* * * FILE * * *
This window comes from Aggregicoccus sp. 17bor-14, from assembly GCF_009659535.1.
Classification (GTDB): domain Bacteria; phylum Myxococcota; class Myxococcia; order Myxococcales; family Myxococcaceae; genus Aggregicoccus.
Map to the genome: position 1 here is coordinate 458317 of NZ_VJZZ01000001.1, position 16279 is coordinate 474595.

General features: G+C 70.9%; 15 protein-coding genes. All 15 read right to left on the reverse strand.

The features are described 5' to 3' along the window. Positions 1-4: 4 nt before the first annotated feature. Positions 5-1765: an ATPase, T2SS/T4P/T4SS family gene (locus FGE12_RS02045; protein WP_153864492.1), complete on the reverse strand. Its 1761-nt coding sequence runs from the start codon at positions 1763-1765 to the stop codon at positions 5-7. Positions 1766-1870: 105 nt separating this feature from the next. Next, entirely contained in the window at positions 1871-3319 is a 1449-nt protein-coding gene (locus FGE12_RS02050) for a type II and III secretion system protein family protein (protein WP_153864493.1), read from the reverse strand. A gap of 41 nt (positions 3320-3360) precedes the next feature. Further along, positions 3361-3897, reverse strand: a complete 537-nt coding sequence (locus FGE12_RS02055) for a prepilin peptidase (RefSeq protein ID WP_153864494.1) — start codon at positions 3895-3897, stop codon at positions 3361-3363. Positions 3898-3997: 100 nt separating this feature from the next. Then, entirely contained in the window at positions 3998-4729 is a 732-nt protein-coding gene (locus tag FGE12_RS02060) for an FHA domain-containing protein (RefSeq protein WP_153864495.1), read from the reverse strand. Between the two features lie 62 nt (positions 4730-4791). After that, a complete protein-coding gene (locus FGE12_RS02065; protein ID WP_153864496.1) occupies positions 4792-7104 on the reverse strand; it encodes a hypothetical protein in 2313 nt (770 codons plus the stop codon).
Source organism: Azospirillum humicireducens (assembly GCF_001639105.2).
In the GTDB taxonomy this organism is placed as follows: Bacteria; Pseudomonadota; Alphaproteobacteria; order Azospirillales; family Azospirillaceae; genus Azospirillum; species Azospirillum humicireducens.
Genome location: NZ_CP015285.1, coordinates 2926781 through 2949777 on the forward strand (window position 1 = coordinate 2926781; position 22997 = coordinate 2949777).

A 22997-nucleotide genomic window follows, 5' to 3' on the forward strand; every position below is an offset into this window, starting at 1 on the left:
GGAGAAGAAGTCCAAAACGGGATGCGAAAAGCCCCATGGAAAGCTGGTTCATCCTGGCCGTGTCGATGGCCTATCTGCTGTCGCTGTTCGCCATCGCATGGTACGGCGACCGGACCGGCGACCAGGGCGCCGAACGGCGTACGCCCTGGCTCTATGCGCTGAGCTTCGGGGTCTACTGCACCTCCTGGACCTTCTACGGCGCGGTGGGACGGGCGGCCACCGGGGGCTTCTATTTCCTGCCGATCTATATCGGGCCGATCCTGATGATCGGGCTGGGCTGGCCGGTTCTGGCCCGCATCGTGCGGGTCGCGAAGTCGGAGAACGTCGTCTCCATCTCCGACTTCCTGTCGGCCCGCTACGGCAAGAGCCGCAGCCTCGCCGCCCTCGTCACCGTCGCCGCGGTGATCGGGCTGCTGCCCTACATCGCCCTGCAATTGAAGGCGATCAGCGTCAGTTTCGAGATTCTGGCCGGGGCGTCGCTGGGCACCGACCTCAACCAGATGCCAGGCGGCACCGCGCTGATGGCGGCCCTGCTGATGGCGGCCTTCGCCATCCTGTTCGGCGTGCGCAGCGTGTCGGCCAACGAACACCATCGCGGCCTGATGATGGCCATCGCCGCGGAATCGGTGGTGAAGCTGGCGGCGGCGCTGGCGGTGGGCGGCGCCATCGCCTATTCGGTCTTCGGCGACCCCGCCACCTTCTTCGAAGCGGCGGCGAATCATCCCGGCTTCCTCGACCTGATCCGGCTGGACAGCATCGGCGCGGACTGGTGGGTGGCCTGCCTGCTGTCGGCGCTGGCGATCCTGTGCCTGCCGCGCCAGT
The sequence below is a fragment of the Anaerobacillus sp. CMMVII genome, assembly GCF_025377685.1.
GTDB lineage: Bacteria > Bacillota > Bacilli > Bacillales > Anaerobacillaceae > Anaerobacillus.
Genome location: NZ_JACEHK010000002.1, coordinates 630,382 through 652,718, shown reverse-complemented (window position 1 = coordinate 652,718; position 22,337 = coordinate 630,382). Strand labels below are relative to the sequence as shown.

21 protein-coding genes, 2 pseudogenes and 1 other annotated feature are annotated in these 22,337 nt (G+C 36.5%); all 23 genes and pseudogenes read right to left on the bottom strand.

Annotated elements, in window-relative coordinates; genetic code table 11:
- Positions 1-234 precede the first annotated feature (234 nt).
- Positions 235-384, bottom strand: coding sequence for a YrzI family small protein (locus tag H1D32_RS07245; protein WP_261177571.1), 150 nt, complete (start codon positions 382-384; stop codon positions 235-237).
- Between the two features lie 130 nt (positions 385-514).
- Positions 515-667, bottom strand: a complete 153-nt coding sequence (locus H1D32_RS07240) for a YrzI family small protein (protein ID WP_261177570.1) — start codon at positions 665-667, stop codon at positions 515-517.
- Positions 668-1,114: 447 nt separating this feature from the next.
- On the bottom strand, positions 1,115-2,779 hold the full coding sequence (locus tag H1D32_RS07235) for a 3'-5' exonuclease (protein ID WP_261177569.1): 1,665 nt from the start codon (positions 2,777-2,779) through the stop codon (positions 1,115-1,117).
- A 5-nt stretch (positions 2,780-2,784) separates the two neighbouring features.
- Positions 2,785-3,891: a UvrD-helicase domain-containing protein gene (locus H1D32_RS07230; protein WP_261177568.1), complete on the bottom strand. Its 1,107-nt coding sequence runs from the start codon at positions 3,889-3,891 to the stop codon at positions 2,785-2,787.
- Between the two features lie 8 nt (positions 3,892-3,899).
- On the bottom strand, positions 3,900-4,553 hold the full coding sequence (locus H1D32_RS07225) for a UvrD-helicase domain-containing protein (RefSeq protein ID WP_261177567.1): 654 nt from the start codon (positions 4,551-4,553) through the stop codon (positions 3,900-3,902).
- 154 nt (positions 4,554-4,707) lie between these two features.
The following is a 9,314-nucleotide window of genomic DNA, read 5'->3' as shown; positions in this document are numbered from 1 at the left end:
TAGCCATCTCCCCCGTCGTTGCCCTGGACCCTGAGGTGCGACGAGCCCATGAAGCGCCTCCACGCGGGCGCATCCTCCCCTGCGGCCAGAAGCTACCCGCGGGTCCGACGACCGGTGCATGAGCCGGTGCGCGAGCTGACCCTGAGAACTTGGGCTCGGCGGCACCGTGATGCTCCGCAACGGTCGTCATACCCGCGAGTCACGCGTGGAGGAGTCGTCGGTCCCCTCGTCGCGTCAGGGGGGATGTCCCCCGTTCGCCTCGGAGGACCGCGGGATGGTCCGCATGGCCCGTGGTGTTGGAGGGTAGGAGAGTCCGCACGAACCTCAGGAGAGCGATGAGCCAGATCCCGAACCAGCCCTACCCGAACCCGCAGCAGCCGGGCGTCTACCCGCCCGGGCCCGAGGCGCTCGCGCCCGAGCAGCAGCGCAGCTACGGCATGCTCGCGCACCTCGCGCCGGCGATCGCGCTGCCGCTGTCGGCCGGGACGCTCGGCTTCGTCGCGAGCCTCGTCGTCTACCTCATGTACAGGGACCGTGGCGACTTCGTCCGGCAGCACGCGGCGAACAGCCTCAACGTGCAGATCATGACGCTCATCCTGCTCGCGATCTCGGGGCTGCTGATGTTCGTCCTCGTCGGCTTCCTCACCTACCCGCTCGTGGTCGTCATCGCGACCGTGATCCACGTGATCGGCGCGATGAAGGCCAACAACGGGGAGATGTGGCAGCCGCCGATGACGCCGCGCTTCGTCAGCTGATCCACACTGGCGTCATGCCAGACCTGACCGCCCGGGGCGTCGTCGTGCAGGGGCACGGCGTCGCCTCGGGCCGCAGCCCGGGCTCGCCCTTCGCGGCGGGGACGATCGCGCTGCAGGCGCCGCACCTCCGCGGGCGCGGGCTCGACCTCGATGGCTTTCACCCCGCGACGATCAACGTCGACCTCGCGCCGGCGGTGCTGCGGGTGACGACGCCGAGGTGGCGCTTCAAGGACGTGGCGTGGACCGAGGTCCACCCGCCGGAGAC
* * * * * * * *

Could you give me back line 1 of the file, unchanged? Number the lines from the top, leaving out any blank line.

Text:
This window comes from Aggregicoccus sp. 17bor-14, from assembly GCF_009659535.1.